stak-tfpI used to like seeing my name all drippy. Bold. Nice flooded mop tags, all drippy, all the way down to the seats, you know what I’m saying? That was fun. It was about the experience of going to the train yard, sneaking in, being with your friends, having a good time and doing mischievous shit at night that you could get away with. Most kids are always trying to get away with something.

I’m not 17 anymore. I like doing throw-ups but I’m not going to get all worked up about it anymore. When I was 17, if you went over my throw-up, I thought that was the end of the world. Now I’m like, whatever. I’ve got more paint. I don’t think anything I’ve ever done lasted for more than a couple of years. Everything is temporary. Try to get as much as you can while you can.

ven-stakThere were definitely writers that influenced me that I thought were better than others. Not everybody had a cool throw-up. Some people had wack throw-ups. Luckily where I grew up there were a lot of guys with good throw-ups. I’ve ran into writers I remember from years ago from the Bronx, and they told me they didn’t like my throw-ups. “I like round throw-ups.” Ok. Everyone has their own things. What I put into my throw-up were the things that influenced me.

[We also asked STAK to recount how SKUF got his name:] Actually the name SKUF, it was SMERK’s name. I hadn’t seen SMERK for a long time. He used to write SCUF. SKUF was writing something else and I told him he should rock with this. He was like, “I like how you rock your Ks, so I’m gonna change it up and put a K.” So then he started writing SKUF. It’s good that I passed on a tradition, because that’s something that is lacking in New York City graffiti. The internet was the downfall of graffiti, because now everyone gets everything for free, without paying dues. Before the internet you could tell: Bronx guys, Brooklyn guys; you could tell by their flow. Now some guy from wherever is sitting by his computer and takes a little bit of this and a little bit of that and puts it all together. It’s a mash-up of styles and it’s kind of wack now that you can’t really decipher what’s what anymore.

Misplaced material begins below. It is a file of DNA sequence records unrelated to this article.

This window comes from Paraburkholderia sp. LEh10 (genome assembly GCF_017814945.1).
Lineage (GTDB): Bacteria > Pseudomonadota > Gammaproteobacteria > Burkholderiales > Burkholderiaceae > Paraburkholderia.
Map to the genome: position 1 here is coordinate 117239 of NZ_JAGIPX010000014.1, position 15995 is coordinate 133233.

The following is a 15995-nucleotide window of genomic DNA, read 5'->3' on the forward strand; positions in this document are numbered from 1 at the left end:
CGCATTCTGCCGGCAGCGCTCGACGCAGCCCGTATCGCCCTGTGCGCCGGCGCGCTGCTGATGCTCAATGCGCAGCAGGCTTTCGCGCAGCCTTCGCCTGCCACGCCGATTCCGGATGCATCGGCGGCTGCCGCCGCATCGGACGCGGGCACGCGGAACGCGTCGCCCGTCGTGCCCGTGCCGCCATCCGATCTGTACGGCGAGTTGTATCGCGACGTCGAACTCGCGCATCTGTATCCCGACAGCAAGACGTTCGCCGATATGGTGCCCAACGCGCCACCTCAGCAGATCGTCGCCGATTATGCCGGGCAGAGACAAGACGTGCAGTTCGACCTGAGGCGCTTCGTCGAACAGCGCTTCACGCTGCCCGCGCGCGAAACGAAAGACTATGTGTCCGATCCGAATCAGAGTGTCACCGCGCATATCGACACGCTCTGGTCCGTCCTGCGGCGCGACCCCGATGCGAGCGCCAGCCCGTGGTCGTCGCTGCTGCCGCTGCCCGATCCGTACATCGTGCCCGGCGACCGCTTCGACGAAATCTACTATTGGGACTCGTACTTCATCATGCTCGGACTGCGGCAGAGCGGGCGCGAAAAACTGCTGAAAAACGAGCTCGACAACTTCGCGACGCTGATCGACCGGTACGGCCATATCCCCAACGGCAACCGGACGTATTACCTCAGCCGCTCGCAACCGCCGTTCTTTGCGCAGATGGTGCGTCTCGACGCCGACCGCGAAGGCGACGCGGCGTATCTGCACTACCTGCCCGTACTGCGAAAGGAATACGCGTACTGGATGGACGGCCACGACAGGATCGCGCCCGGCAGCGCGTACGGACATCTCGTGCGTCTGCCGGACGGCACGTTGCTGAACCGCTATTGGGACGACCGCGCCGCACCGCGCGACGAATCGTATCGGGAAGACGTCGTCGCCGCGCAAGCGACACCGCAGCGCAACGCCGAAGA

What does it take to become a good bomber?

stak-curve-erupto327-mizeTime. That’s it. Anything’s possible, you just gotta put the work in. That’s pretty much what graff is about: Time. Putting the work in. There’s a lot of guys that lick stamps, as we used to say years ago about guys who sent shit to magazines. They would do one piece and get fifteen copies of it and they sent it to every magazine. Time. You gotta put the work in. That’s the only thing that I can say that makes a good writer.

For me, every day waking up in the morning, that was it. I was always on a different adventure every day. There really wasn’t one thing. Every day I was doing something different or I was in a different part of the city. All aspects of New York rolled into one, that’s what made me who I am.

Follow STAK